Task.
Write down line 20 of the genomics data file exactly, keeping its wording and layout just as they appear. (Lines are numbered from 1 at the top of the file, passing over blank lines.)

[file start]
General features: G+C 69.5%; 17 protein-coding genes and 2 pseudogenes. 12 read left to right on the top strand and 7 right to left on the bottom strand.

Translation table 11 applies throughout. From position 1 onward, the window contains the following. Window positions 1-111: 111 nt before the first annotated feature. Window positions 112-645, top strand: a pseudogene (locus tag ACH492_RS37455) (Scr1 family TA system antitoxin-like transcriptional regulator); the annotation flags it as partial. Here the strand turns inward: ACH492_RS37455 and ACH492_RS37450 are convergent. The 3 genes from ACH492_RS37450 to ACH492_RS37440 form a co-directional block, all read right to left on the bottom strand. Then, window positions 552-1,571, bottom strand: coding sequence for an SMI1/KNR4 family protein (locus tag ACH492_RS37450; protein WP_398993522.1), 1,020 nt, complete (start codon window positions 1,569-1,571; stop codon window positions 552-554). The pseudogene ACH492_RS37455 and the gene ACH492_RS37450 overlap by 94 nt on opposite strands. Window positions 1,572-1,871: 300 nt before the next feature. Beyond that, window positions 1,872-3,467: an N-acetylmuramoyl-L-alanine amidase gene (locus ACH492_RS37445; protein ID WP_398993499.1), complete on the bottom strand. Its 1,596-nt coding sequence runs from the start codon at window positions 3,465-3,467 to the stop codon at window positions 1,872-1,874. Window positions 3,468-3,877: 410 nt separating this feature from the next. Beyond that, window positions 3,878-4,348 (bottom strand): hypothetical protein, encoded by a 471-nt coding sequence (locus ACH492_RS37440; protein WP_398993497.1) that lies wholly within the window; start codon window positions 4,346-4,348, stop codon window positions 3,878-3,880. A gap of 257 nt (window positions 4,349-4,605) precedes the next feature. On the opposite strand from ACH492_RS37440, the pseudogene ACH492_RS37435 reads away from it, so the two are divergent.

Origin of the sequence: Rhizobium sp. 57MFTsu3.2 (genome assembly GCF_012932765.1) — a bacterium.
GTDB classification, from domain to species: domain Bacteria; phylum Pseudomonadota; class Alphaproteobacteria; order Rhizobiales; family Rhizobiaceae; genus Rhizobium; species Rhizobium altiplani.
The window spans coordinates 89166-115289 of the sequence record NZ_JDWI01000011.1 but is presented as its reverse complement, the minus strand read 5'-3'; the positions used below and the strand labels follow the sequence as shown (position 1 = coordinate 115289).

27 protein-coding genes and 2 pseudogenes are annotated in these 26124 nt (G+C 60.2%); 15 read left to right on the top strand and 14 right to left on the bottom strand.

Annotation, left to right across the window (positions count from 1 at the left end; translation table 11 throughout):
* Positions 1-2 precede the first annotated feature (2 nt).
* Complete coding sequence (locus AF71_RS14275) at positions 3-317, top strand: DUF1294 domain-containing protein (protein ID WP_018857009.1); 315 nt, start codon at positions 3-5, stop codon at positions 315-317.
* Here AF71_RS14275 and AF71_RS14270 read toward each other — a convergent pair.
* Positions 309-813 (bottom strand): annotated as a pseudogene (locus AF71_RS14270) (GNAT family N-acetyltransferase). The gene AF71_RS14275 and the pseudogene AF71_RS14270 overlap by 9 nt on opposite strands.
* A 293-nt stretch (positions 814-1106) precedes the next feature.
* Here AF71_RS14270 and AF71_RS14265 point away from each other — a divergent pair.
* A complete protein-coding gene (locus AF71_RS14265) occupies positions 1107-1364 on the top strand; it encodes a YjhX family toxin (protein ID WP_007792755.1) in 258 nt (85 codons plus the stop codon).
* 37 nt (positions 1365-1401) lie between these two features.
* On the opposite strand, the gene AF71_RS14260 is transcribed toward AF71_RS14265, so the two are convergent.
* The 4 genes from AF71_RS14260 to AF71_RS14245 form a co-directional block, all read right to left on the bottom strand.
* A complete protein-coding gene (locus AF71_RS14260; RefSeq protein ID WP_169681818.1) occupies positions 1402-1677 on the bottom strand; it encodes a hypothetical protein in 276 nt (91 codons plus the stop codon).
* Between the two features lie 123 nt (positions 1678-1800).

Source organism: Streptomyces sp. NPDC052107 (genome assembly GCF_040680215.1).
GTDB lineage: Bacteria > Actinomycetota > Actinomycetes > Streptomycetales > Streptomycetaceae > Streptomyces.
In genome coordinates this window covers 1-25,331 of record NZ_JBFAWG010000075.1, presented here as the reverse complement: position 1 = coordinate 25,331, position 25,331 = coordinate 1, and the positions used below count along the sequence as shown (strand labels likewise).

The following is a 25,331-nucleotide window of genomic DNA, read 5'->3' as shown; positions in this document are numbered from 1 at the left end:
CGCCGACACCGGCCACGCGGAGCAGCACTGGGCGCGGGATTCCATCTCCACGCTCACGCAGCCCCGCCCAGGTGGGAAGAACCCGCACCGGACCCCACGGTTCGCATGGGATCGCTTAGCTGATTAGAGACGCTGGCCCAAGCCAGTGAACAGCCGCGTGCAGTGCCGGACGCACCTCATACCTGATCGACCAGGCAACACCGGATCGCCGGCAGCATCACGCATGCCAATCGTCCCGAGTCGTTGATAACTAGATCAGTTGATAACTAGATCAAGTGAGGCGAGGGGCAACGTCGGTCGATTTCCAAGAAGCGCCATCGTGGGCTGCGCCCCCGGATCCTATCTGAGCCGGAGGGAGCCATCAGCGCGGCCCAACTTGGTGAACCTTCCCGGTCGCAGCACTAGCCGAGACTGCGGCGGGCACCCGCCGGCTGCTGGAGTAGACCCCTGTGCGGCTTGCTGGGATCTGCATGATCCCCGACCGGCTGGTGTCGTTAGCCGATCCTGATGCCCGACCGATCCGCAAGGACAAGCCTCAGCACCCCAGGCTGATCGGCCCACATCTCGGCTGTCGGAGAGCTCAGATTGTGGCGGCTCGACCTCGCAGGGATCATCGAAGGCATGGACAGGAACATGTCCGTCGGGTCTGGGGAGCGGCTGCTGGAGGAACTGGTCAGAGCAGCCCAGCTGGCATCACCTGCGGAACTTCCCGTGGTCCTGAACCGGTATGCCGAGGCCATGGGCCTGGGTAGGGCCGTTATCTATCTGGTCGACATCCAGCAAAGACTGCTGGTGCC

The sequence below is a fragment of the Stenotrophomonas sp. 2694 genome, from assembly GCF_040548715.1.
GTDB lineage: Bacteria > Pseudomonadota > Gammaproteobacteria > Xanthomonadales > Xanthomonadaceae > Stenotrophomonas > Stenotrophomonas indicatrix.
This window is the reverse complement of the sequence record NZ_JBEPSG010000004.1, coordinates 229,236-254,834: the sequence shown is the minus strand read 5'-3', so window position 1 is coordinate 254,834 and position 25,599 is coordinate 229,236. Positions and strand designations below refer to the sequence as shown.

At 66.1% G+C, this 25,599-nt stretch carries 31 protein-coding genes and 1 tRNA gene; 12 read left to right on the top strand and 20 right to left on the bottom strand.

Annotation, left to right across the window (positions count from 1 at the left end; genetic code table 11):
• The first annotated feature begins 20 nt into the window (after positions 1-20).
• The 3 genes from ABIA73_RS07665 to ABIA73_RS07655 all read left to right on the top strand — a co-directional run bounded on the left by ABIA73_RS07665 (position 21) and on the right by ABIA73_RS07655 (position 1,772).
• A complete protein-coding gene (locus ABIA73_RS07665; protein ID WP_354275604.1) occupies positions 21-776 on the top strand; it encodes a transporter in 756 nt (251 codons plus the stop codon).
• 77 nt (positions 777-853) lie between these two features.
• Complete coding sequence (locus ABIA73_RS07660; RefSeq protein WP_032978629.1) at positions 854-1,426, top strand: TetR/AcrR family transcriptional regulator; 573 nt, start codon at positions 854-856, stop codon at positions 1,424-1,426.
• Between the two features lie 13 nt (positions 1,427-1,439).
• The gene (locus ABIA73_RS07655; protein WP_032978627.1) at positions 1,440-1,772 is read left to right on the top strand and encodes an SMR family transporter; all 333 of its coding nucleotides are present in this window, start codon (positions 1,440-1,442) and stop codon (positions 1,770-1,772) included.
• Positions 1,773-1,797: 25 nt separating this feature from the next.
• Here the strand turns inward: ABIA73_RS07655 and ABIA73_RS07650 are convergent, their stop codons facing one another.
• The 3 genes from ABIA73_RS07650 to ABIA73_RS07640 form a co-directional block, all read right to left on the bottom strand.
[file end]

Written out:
Source organism: Streptomyces sp. NPDC052107 (genome assembly GCF_040680215.1).